In 1990 the original Grammy design was revamped, changing the traditional soft lead for a stronger alloy less prone to damage, making the trophy bigger and grander. Billings developed a zinc alloy named grammium, trademarked; the trophies with the recipient's name engraved on them are not available until after the award announcements, so "stunt" trophies are re-used each year for the broadcast. By February 2009, a total of 7,578 Grammy trophies had been awarded; the "General Field" are four awards. Record of the Year is awarded to the performer and the production team of a single song if other than the performer. Album of the Year is awarded to the performer and the production team of a full album if other than the performer. Song of the Year is awarded to the writer/composer of a single song. Best New Artist is awarded to a promising breakthrough performer who releases, during the Eligibility Year, the first recording that establishes the public identity of that artist; the only two artists to win all four of these awards are Christopher Cross, who won all four in 1980, Adele, who won the Best New Artist award in 2009 and the other three in 2012 and 2017.
Other awards are given for performance and production in specific genres, as well as for other contributions such as artwork and video. Special awards are given for longer-lasting contributions to the music industry; because of the large number of award categories, the desire to feature several performances by various artists, only the ones with the most popular interest - about 10 to 12, including the four General Field categories and one or two categories in the most popular music genres - are presented directly at the televised award ceremony. The many other Grammy trophies are presented in a pre-telecast'Premiere Ceremony' earlier in the afternoon before the Grammy Awards telecast. On April 6, 2011, The Recording Academy announced a drastic overhaul of many Grammy Award categories for 2012; the number of categories was cut from 109 to 78. The most important change was the elimination of the distinction between male and female soloists and between collaborations and duo/groups in various genre fields.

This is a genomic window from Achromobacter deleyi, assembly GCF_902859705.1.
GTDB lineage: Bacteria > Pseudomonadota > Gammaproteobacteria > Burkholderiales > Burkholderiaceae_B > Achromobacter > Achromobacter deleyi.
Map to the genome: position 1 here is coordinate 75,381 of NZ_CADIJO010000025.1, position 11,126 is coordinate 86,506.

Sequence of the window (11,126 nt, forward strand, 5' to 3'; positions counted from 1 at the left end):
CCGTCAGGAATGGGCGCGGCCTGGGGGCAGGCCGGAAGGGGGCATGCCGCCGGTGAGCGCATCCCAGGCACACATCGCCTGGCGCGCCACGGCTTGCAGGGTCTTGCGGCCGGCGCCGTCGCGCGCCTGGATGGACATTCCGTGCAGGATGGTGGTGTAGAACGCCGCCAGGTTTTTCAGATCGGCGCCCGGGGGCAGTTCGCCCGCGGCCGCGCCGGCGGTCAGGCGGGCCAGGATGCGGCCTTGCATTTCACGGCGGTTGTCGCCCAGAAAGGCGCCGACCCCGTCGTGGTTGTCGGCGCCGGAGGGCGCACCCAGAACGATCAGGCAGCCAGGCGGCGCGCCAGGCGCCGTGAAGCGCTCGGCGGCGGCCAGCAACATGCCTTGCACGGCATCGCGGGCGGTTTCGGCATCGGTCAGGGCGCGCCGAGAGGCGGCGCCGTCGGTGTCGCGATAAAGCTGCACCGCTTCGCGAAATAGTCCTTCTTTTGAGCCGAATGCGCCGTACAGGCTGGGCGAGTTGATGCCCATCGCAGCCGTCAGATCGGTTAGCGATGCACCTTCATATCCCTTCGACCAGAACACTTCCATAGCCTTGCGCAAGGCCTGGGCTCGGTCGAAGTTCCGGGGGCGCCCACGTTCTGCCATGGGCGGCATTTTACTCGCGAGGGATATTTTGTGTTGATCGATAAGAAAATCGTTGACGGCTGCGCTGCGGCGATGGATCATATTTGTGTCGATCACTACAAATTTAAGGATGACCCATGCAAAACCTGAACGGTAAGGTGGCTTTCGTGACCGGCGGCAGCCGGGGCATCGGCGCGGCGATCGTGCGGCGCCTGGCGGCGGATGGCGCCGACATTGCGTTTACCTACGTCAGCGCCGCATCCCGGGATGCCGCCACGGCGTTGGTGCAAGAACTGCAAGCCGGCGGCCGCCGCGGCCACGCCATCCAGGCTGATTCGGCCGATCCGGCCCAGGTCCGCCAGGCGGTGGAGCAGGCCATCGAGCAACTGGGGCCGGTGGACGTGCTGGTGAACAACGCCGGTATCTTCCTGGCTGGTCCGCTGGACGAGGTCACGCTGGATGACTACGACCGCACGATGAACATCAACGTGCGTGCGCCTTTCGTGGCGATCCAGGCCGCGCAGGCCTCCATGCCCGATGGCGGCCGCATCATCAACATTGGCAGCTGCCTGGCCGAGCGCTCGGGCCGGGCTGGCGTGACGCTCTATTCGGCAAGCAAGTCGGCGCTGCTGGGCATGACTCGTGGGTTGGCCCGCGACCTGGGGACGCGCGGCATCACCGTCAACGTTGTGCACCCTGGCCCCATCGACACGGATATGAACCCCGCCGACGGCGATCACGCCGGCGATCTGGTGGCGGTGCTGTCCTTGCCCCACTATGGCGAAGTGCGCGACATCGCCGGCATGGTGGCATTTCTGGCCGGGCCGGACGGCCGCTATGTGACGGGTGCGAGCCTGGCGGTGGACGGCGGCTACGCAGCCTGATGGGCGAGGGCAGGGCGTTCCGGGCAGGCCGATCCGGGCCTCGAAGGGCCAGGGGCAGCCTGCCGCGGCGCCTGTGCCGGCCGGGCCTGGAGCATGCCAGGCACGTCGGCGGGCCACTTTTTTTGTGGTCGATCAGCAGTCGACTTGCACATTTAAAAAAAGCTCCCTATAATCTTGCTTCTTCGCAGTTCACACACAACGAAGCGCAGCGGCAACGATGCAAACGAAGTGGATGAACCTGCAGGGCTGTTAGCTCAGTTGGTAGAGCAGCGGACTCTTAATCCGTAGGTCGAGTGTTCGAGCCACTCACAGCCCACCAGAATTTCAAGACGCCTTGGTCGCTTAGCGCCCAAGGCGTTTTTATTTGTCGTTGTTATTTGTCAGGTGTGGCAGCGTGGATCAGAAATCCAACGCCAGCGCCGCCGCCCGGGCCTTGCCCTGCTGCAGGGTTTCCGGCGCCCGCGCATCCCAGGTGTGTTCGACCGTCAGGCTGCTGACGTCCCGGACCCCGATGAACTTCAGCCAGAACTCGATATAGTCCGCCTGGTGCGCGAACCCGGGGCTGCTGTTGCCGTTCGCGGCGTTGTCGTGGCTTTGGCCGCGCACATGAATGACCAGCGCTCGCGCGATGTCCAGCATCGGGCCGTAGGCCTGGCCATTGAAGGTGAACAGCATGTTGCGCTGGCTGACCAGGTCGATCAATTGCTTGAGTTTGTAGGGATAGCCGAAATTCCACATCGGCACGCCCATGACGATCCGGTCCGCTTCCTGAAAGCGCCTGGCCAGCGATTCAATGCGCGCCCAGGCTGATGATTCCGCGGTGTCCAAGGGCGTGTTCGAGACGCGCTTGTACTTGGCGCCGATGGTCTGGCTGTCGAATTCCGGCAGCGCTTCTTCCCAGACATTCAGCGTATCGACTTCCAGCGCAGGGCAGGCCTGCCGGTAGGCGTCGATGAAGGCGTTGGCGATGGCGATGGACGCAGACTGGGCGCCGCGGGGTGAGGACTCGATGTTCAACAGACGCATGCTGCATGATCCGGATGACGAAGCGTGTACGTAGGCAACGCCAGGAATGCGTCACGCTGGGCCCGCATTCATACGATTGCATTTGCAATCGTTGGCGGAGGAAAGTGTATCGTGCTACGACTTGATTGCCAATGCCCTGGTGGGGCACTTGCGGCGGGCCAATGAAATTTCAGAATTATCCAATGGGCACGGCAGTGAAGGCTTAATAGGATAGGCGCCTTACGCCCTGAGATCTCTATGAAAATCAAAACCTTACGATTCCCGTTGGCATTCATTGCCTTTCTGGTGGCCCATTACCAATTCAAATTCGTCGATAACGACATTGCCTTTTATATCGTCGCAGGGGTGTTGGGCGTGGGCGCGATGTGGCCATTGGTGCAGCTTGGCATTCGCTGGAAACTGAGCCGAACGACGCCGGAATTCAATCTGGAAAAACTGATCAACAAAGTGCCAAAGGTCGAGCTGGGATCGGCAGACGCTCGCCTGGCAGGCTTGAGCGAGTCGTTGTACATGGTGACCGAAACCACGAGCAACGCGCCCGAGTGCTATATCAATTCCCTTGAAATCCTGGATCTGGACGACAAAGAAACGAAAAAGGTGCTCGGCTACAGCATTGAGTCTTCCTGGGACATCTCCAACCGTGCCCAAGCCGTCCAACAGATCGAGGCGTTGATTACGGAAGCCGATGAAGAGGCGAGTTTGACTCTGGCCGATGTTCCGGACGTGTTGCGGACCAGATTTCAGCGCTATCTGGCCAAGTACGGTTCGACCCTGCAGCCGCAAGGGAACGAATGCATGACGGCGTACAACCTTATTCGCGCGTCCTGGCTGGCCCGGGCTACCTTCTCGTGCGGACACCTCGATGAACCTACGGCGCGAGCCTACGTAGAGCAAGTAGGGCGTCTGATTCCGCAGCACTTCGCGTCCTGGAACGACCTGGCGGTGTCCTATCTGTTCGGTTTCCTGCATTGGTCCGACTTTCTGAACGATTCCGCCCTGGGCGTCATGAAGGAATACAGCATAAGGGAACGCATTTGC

Several categories for instrumental soloists were discontinued. Recordings in these categories now fall under the general categories for best solo performances. In the rock field, the separate categories for hard rock and metal albums were combined and the Best Rock Instrumental Performance category was eliminated due to a waning number of entries. In R&B, the distinction between best contemporary R&B album and other R&B albums has been eliminated, they now feature in general Best R&B Album category. In rap, the categories for best rap soloist and best rap duo or group have been merged into the new Best Rap Performance category; the most eliminations occurred in the roots category. Up to and including 2011, there were separate categories for various regional American music forms, such as Hawaiian music, Native American music and Zydeco/Cajun music. Due to the low number